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Shake-ing it up from theater to the big screen

This month, the Philadelphia Shakespeare Theatre and thePhiladelphia Film Society are teaming up to present “The Bard on theSilver Screen.” The series promises screenings, but also somediscussion on the ever-debated genre of Shakespeare film adaptations.As he’s one of the few local critics to specialize in both theater andfilm, we checked in with Metro contributor Matt Prigge.<p></p>

This month, the Philadelphia Shakespeare Theatre and the Philadelphia Film Society are teaming up to present “The Bard on the Silver Screen.” The series promises screenings, but also some discussion on the ever-debated genre of Shakespeare film adaptations. As he’s one of the few local critics to specialize in both theater and film, we checked in with Metro contributor Matt Prigge.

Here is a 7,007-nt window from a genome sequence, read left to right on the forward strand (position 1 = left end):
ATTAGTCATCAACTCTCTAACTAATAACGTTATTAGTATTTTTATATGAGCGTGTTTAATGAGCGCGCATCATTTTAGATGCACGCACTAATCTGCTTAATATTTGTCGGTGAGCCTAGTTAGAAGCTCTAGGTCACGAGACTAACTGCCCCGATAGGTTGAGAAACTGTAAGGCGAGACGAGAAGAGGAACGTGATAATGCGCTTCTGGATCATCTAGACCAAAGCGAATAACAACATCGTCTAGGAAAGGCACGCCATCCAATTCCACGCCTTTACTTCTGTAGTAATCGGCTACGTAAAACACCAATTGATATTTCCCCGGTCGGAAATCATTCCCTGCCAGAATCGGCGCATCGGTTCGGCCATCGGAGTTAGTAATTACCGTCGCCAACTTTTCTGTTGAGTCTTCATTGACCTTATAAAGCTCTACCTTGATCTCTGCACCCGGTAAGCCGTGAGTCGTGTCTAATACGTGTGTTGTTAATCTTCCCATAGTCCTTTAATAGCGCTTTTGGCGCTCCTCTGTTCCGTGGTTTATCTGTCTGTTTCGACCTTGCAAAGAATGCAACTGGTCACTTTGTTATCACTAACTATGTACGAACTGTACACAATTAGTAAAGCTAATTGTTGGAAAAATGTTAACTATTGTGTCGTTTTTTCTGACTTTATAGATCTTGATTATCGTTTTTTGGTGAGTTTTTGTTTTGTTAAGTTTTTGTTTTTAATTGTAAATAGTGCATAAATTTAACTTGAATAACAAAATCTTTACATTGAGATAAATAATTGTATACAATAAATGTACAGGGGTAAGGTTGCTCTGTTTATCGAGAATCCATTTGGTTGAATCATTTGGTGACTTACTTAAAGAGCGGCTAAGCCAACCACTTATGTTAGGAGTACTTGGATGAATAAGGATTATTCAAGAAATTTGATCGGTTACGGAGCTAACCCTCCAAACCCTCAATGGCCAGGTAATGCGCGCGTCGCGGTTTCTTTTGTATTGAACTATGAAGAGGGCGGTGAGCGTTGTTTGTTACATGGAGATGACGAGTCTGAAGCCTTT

Monday’s “Titus” by director Julie Taymor is based on her off-Broadway production. Does it work on film?

The benefit you get with Taymor is that she’s ... like a mega-theater director. She produces these big shows, which can be cinematic.

What do good Shakespeare adaptations have in common?

The tempting thing with Shakespeare is to just find a crazy gimmick and focus on that. A good example is Kenneth Branagh’s “Love’s Labour’s Lost,” which is a musical version. He found that no one can do Shakespeare, sing and dance.

What are some of the worst?

In the Kenneth Branagh “Hamlet,” he does the monologue in front of this laughably bad CGI snow background. But there’s some really great moments, too. It’s a mixed bag.

‘Titus’ screening
Monday, 6:30 p.m.
Philadelphia Shakespeare Theatre, 2111 Sansom St.
$20-$35, 215-496-8001